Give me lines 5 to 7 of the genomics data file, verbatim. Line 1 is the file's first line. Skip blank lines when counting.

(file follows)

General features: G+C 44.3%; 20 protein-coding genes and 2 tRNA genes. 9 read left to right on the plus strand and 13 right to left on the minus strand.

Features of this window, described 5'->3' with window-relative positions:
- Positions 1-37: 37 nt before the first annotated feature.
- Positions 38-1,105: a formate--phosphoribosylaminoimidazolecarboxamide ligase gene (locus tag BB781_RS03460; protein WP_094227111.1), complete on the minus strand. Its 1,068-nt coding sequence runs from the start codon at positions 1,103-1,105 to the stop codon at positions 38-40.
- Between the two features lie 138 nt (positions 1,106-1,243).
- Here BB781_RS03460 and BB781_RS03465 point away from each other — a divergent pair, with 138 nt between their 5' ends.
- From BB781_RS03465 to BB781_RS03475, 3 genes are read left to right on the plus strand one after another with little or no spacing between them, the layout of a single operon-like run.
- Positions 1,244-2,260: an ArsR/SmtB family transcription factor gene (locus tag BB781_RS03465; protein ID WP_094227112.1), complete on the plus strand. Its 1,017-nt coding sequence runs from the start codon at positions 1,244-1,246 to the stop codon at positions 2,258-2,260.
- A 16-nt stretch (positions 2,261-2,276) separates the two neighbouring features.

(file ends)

- Between the two features lie 138 nt (positions 1,106-1,243).
- Here BB781_RS03460 and BB781_RS03465 point away from each other — a divergent pair, with 138 nt between their 5' ends.
- From BB781_RS03465 to BB781_RS03475, 3 genes are read left to right on the plus strand one after another with little or no spacing between them, the layout of a single operon-like run.